Growing Up With Your Own Stories AKA I’m being sentimental

In the last 7 years since launching my side-hobby-then-career into storytelling, I’ve changed a lot. As I approach my mid-twenties, now is a good time for me to step back from the fast-paced rat race attention economy, to consider what I’ve learned, and how I want to move on towards a more thoughtful, more amazing thirties.

This post is partly caused by what happened a week ago. Basically, I was doing the internet version of spring cleaning my room, and found the dust-covered box under the bed. Inside the box were the blogs I made throughout my teenage years – including the blog that documented the development of my first and only webcomic since its inception.

Woah!! Old as heck!

Going through those blogs, I came upon a few interesting things. I saw how young I was, faffling my baby ideas about craft. How do I write a story? How do I draw it? What is the art direction, the philosophy, the goal, of my webcomic? Peripheral to that faffling was my grappling with who I was as a person. It was so strange to read how my younger self was foreshadowing the events to come (self-fulfilling prophecy???), yet stuck on the now-outdated views on the kind of adult I had to grow up into. I was seeing Teenage Me through the eyes of the adult she had wished to become, but never believed was a future for her.

If you’ve ever owned a diary you’d know what I felt. Hindsight is a trip.

The biggest difference I noticed between now and then (besides the surprising career change that was actually unsurprising), was how much time I had. To just think about things. To faffle and grapple and be imperfect. Other than my own self-imposed pressures, I had no external, ambient forces acting on my development as a creator-slash-individual. I had space.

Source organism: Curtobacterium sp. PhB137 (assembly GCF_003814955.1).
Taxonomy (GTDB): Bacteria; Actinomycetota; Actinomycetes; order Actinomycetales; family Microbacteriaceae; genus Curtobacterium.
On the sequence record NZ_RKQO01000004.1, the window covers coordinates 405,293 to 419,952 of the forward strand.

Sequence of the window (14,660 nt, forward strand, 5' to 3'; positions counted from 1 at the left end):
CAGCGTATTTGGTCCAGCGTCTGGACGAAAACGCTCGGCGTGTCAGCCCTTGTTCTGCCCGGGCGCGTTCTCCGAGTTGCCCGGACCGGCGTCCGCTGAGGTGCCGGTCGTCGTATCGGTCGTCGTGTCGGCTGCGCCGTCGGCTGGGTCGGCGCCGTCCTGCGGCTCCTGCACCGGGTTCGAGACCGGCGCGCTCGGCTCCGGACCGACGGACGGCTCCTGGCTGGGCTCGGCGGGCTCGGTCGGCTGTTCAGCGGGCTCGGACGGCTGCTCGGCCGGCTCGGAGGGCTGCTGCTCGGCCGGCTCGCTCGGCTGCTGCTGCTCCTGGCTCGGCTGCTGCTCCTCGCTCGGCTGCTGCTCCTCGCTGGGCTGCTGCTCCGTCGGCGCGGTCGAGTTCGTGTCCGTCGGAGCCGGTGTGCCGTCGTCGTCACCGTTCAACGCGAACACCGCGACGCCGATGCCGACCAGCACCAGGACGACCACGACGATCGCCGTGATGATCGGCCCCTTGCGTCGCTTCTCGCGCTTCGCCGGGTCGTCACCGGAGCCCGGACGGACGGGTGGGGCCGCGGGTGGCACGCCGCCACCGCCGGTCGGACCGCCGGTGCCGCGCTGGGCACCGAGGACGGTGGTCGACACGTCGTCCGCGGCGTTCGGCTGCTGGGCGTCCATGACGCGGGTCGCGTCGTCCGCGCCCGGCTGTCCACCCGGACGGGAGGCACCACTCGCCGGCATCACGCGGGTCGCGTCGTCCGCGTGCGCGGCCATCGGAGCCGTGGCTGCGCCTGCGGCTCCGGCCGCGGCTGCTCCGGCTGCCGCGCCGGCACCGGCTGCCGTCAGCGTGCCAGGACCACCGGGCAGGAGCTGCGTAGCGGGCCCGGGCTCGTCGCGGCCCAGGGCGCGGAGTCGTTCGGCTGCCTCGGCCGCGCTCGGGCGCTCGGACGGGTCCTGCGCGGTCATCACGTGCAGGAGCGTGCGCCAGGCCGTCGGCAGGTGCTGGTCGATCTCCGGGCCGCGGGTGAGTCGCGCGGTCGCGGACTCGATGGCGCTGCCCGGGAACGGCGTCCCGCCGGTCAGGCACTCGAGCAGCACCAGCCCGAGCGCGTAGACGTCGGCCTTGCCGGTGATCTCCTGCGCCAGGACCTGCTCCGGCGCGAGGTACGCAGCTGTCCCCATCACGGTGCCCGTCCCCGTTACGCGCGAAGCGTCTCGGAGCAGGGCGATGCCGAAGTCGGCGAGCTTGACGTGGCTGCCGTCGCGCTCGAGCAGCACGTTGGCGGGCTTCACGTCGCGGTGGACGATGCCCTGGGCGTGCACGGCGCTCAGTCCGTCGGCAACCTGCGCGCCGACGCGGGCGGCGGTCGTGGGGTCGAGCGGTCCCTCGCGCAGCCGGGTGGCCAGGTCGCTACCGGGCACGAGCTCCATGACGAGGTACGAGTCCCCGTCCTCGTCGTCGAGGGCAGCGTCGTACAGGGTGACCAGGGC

I’m not sure if that kind of exercise is possible in today’s online climate. For a young person, a baby creator, to have the privilege of being irrelevant. The privilege of time.

7 years ago my webcomic stopped existing as a concept a developmental blog, and became an actual webcomic. You know that advice webcomics creators give out, the one that says ‘don’t make your magnum opus/epic/giant madcap story the first webcomic you do’? Hahaha, guess what I did.

(imo that advice is true, but only as point to consider. be aware of the madness you’re getting yourself into.)

7 years constitute a very brief period of time. (though if you’re 20 something it’s 1/3 of your life) But it was a brief period of so much change. I was growing up making stories, and my stories grew up with me.

Okay, I’m done with my preamble. Whoo! Who knew I could go on and on? (nah kidding; if I ever tweet I use up all the characters, but those big tweets are nothing compared to their platonic ideal… in the form of the good ol’ blog post)

These writing muscles are atrophied. Almost to bone! Spoopy scurry skeleton.

Look, I miss having a blog. I don’t know. I miss having nuance? I’m 24 but god knows I feel 80 years old fast-consuming bite-sized content. Since the 2010s began, the internet walls that were once concrete became glass and slowly melted into cling film. Through the breakdown I forgot what it means to like, actually know someone? To actually know myself?

Don’t get me wrong. I’m grateful for increased accessibility, because it means I get to listen to voices I never hear before.

But the noise gets so loud sometimes. I can’t hear myself. I can’t hear anyone else.

This post is also partly a reaction. I want to slow down. I feel like so many creators have forgotten to slow down, in favour of chasing clout. We put out those 240 characters in an attempt to make cymbal-clacking zingers. Hot take! Hot advice! Digestible content! But do those zingers give space for us and our audience to consider their own thoughts and opinions about craft? NO!! Those 240 characters ain’t enough!! And the corporate-owned monkey of internet algorithms is watching. Get those cymbals clacking. Clack clack clack!